Tekere gave himself credit for teaching Mugabe how to hold a gun years after they arrived in Mozambique. “I taught him how to handle weapons... There were other examples of his lack of appetite for war... (He) was the Commander-in Chief of ZANLA forces, but he had no uniform... He would sit in his office, waiting to receive military briefings from me, and never took the initiative himself unless pushed. He did not know how to salute.”

At the same time, he boasted of his own military experience: “I had to learn alongside the raw recruits how to roll on the ground, craw up a hill and handle a weapon... I trained alongside the recruits, not only to learn, but sometimes, to set an example.”

Tekere delivered jabs not only at Mugabe, but even the late Simon Muzenda. He rememberered Mugabe once thundering in Mozambique: “Take this man (Muzenda) away from my house! He gets drunk and walks half naked down the corridor, in the presence of my wife.”

We are also told it was Tekere who brought Nathan Shamuyarira into Zanu PF against the advice of Mugabe. “You are going to regret this. Shamuyarira is a bad character. He is going to cause us trouble in the party. He is a very tricky man.” And true to Mugabe’s words, Shamuyarira was found guilty of having written a letter lying about the character of Edson Zvobgo which got the latter very angry. He had to be stopped as he went to Shamuyarira’s house, axe in hand.

Tekere was appointed Minister of Manpower, Planning and Development in the first cabinet after independence only to be sacked barely twelve months later. He was also removed from his position as Secretary-General of ZANU because “Mugabe was working to consolidate his personal control and power over the party, and I was obviously an obstacle to this.”

Tekere thought he fell out of favour with Mugabe because of his late wife, Sally’s influence. “Mugabe’s family ... disliked Sally” and Mugabe himself had told Tekere in Chimoio “that his marriage to Sally was over. In fact it had ended before we left Zimbabwe.” But things worked out for the couple when Sally followed her husband to Mozambique. However, she remained bitter with Tekere because she thought he was instrumental in organising a potential marriage between Mugabe and Abigail Kurangwa. For that, she never forgave him.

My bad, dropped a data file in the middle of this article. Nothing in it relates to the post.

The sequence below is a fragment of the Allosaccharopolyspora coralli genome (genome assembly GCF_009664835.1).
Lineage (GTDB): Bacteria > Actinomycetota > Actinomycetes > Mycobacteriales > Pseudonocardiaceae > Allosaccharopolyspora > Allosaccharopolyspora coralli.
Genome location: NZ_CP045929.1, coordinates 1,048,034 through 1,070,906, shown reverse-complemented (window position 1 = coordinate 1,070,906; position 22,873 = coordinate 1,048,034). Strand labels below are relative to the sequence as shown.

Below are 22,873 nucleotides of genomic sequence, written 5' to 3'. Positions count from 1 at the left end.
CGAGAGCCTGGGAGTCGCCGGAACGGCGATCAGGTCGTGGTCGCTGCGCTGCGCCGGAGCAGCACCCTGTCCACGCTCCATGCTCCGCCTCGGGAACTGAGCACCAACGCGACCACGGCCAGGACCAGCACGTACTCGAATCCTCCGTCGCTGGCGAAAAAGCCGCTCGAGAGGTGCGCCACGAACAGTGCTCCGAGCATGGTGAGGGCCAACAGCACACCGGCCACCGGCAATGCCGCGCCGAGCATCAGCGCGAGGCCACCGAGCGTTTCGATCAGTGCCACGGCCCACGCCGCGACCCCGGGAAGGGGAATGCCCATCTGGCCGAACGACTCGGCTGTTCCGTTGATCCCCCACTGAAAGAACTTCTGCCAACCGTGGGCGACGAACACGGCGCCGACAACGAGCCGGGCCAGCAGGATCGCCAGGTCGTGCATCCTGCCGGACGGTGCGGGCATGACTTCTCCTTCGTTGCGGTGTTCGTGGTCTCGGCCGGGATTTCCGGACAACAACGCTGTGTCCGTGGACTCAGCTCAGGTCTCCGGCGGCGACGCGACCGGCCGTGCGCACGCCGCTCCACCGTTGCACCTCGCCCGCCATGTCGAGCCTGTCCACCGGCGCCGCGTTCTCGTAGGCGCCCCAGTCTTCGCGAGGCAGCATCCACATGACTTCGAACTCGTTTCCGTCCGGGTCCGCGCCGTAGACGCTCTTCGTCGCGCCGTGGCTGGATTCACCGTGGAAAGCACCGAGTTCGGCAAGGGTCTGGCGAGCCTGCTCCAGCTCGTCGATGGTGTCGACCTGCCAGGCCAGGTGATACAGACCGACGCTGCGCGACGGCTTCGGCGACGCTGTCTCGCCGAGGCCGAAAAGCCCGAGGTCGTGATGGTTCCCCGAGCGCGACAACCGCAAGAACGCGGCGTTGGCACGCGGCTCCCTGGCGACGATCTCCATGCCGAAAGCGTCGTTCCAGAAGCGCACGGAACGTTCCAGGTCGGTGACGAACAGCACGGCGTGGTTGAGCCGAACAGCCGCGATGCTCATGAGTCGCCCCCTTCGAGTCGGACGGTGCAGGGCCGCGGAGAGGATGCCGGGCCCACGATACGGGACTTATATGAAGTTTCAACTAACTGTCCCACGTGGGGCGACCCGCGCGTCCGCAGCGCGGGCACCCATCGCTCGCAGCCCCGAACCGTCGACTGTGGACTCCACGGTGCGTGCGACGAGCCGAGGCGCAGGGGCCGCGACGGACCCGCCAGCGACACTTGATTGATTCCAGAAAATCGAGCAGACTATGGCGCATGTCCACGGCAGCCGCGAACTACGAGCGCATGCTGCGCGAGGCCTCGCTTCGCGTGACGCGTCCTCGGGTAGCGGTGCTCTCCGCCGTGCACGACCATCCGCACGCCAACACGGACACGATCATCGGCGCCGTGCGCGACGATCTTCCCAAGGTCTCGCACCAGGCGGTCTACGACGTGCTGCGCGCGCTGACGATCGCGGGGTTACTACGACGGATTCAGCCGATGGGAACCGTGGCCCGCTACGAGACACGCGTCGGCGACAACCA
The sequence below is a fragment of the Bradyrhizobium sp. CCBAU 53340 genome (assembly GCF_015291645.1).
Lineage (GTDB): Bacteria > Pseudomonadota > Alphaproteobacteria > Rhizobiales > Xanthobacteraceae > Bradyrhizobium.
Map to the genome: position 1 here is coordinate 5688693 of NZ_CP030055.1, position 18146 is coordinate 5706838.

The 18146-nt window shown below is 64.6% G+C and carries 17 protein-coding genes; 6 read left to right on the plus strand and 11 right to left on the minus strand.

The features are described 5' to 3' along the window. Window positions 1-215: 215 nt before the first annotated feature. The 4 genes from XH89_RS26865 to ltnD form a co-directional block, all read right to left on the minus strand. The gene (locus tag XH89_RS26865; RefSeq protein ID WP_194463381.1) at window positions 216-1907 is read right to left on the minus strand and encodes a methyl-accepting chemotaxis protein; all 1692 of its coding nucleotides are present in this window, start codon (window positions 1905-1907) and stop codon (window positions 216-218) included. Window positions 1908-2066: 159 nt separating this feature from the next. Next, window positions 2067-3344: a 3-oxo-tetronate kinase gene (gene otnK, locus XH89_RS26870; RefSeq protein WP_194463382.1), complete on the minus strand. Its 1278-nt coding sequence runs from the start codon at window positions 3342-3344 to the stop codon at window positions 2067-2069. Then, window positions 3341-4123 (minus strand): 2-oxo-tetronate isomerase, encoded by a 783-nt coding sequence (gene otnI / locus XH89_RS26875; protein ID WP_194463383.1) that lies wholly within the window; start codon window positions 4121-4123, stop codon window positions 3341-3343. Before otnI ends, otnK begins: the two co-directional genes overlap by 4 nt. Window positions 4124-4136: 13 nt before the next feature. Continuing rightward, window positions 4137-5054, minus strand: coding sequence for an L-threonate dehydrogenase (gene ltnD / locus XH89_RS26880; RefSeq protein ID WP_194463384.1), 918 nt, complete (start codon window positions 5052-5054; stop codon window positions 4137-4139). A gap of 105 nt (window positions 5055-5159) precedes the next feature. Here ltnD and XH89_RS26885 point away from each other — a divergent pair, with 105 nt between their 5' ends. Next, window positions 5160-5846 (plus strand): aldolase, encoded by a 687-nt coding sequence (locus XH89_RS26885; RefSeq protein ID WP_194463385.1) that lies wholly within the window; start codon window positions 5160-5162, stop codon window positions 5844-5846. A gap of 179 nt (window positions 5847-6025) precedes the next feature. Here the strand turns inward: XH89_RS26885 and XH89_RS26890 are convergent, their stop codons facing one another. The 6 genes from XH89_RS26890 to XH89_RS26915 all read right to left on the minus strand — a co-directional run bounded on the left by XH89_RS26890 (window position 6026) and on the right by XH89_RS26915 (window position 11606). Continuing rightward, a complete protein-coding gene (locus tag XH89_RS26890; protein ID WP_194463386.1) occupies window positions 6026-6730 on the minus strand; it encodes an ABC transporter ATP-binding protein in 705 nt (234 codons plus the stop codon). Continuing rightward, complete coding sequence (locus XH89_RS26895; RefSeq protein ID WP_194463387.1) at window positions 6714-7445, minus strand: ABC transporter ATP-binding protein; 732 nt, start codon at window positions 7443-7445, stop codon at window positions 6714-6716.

In his final days, Tekere was in and out of hospital, physically broken by ill health and with poor vision. He was financially ruined and survived on handouts from friends. He drank and smoked heavily, and left a trail of failed marriages. But in the typical Zanu PF fashion, he refused to take the blame for his state.

Known as a very erratic and volatile character, he saw the enemy in everyone but himself. Either it was Mugabe, who had run the party and country down, or his fellow comrades who either still had scores to settle with him from the armed struggle or because he has been outspoken against corruption in government.

The book itself is a good read, particularly for an insight into the behind-the-scenes escapades of both the liberation struggle and the early post-independence government. It is just one account, Tekere’s account, but it’s a good addition to those who seek to understand our history.